“I like when the youngsters at the school join us and want to know more about the garden and the plants,” Simon said. “I also like knowing that at lunch the students eat the vegetables that we harvest. The vegetables go from the garden to the kitchen and are served the same day in a meal.” Simon’s favorite vegetable in the garden is the zucchini. “I eat it plain with dip, but it’s also good in pasta.” Connor, 17, is a junior at Stone Bridge High School and is particularly fond of the garden’s sweet watermelon. This is his third year working with Legacy Farms, and he says he enjoys landscaping and mowing best, but he also likes working with the children and learning to communicate in different ways. “At the school, I have to explain what I’m doing in the garden in a way the kids can understand,” said Connor. “Legacy Farms helps me develop life skills, like patience and improvising when something goes wrong or doesn’t work.” During the summer, Connor puts those skills to use in his other job as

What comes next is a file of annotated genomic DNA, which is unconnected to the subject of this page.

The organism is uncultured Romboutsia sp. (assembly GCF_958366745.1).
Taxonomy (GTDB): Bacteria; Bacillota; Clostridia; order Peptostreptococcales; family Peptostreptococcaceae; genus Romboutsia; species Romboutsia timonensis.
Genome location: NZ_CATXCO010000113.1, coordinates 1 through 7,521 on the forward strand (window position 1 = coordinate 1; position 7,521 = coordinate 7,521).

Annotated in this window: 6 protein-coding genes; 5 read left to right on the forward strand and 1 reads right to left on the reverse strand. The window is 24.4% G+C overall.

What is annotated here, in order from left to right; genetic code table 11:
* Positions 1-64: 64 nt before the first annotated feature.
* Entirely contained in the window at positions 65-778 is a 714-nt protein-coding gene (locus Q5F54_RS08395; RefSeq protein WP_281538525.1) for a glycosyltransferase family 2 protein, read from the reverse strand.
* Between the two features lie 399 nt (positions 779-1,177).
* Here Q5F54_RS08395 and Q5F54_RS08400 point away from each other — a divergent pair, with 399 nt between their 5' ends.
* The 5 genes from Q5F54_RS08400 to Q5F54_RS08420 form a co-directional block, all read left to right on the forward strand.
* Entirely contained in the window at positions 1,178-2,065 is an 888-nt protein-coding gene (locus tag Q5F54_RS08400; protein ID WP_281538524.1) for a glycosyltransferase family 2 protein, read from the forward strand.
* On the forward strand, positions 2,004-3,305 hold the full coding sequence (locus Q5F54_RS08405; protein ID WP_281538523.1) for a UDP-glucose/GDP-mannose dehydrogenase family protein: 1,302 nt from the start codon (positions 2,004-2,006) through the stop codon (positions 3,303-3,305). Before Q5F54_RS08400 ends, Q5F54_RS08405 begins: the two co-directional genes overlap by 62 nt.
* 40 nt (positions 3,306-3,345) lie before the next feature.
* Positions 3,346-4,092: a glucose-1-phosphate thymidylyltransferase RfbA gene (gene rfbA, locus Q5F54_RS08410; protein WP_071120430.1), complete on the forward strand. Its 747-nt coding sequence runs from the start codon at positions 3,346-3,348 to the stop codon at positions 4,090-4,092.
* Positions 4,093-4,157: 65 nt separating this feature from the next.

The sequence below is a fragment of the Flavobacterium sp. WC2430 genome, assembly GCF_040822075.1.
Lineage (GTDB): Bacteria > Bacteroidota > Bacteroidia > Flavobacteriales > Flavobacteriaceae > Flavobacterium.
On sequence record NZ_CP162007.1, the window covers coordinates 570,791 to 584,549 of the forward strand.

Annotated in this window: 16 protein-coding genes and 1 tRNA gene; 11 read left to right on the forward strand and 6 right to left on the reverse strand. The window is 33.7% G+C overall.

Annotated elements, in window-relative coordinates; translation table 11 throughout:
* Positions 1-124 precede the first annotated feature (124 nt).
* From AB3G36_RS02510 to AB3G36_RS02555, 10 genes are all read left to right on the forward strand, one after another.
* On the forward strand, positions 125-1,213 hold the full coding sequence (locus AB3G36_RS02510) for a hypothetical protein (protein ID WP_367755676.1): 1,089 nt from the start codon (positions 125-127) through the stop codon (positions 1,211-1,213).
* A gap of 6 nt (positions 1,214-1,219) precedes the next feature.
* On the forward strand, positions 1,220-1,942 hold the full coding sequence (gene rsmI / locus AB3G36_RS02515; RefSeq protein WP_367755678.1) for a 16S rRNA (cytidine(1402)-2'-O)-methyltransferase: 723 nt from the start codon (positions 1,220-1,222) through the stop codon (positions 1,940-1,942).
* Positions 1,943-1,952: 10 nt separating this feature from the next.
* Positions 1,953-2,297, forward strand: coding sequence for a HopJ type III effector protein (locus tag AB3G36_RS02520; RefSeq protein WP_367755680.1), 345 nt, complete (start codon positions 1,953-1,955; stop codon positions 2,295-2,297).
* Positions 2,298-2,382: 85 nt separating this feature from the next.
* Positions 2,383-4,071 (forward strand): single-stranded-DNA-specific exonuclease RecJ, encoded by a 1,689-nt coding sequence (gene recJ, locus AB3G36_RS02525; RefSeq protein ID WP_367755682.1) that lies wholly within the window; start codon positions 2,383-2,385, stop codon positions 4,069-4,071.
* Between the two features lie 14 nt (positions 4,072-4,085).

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Simon talks with a young student about planting and gardening.
a lifeguard, and he hopes one day to work in law enforcement. “I would like to be a detective.” For a preschool like Creative Gardens, which is dedicated to early education, the presence of Connor and Simon serves two purposes, Wilhelm said. “First, we are providing meaningful work and purpose to individuals in